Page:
Saving Time by Saving Ourselves
by Celia Straus
Busy women, myself included, find themselves balancing career demands or the demands of a newborn with other personal and family responsibilities by approaching life as one long "to do" list. Excluding an occasional emergency, we're even capable of maintaining relationships with those we love during these hectic "to do list" periods of our lives by keeping them "on task" as well.
However, while this time-saving approach may keep us organized and even accommodate our need for "30 minutes to unwind" or "prioritized family time," we are still basically checking bits of life off, item by item in order to move on to the next thing. The weakness of this strategy, besides being somewhat joyless, is that people, particularly the people we care about, will persist in being themselves instead of a check mark. Suddenly our "to do" list strategy is slowed down or comes to a roaring halt. This happens so frequently when I'm with my husband or a child, that I've had to find alternative strategies that avoid the issue of time altogether, but, in fact, keep us both engaged, productive and connected. And we all know that if our closest relationships are disconnected our ability to set priorities, delegate and practice self care is diminished.
Be in the Present: Instead of being in the present, our minds are usually swinging in great arcs from the past (did I do that right?) to the future (now I need to get this done). By gently shifting both our focuses to right here, right now, time becomes a non-issue. This doesn't mean we lollygag around " wasting time" in a 24/7 world. It simply means we are aware of what is happening around us at the moment. We connect over what appear to be the insignificant details of the moment but place us on common ground, the only ground in which relationships thrive.
For me, ongoing budgetary, child rearing or other issues between my husband (which we all have with our significant others) evaporate if we both put our total attention on say, preparing a dinner that is healthy and tasty. For my daughter, resentment of my continual sense of urgency ("You're so stressed out, Mom. Just chill; we won't be late") and "nosey" questions disappears when we both stop to notice the freshly fallen snow on the ivy tree while stuffing her backpack and sports gear, my briefcase and tote bag into the car at 7:30 am. For my neighbor, who just had a baby, trying to be efficient on three months of sleep deprivation becomes a non-issue when she is breast-feeding and simply unfolds into joy and peacefulness of the moment. Being in the present is like meditation. It rejuvenates your mind, body and spirit. Being in the present with someone you love rejuvenates the relationship.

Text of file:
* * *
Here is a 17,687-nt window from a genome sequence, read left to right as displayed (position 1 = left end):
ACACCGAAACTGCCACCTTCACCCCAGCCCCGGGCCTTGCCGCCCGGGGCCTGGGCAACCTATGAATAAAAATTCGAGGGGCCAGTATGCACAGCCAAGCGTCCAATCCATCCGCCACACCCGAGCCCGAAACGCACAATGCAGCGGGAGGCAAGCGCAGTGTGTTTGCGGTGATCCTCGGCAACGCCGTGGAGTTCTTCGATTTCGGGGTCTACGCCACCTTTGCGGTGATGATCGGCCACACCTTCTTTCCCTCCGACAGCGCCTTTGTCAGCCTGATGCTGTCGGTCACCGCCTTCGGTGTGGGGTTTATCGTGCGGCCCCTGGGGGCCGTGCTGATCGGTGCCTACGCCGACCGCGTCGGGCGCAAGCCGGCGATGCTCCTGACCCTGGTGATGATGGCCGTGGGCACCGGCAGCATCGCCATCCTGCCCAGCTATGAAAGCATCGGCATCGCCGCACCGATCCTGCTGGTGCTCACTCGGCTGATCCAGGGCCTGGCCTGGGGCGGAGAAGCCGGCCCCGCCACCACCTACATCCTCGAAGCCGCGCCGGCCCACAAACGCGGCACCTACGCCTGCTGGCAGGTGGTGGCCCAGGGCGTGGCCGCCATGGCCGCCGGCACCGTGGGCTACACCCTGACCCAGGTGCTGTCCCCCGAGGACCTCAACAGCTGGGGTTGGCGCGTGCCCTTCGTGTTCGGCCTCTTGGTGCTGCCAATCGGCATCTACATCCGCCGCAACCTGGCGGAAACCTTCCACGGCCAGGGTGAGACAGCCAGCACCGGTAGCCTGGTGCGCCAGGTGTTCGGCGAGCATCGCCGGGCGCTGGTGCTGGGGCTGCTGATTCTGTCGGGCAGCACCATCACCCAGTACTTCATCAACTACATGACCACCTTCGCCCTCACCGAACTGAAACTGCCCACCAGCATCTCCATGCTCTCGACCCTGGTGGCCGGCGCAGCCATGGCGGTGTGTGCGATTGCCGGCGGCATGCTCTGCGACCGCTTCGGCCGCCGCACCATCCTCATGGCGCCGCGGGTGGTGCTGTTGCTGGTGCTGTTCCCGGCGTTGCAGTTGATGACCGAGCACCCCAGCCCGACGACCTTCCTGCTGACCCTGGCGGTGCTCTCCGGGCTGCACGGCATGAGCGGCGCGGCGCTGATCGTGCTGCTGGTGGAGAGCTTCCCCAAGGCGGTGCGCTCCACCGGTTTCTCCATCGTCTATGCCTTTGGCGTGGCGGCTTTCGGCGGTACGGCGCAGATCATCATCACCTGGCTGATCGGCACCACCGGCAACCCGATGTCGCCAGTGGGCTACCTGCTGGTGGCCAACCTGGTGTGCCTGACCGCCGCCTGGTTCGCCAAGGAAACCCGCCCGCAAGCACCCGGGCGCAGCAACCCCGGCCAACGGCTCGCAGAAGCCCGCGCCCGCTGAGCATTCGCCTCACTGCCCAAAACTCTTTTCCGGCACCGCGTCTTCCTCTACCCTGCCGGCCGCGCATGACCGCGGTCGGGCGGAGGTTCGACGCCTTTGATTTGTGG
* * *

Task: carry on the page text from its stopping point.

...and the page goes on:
Take Advantage of Spontaneous Opportunities: Life is going to throw us curve balls no matter how perfectly we fulfill all our roles or how efficiently we jam every obligation into our day. When I'm with someone I care about, I avoid reacting to a situation I cannot control, such as being caught in a traffic jam or waiting for an extra hour in the doctor's office by making mindless calls on my cell phone or mentally adding to my "to do list." Instead I try to welcome the experience of simply being with that person without choosing an agenda. I am trusting that by making no effort to fill the time, those infinitely important but often elusive intangibles that cannot be planned or prioritized for such as laughter, mutual awareness, nostalgia, closeness, respect, comfort and love may happen. If we are with a baby or toddler, spontaneity takes less effort (if we are aware of its possibilities) since these little ones just naturally take advantage of whatever life offers them. It is these experiences that determine the quality of our relationships, and, surprisingly, the ones we often remember long after they occur. Moreover, when I'm with someone I love and life offers us a spontaneous opportunity that we can choose to embrace or not, I try not to automatically discount it if it means throwing my balanced life off for a couple of hours. Assuming no one is going to be traumatized by the choice, the most constructive use of our time, when we pass by a movie theater and realize that there is no line for a movie that we've both wanted to see may be to go in and see it.
Pay Full Attention: Although I pride myself on my ability to multi-task, this skill is not always conducive to good time management or relationship building. Sometimes the best way to accomplish both is to do something with the whole self. To engage with full attention as though nothing else in the world matters is to forget time and self entirely. What a relief! If I am paying full attention to what I am doing, I stop regretting the past and worrying about the future and concentrate fully on the reality of life now. If I am eating a salad, I put my whole attention on every bite. If I am walking the dog, I try to "get out of my thoughts" and focus on the reality of the park, my dog's playful demeanor and the smell of wood burning in someone's fireplace. Surprisingly, focusing your whole attention on something is neither time-consuming nor unproductive. Instead of putting off living until things stop being so hectic or I can establish better boundaries to what I can accomplish, I accept the fact that life is always firing point blank at me, and all the timesaving strategies in the world won't stop it.
Copyright 2004, Celia Straus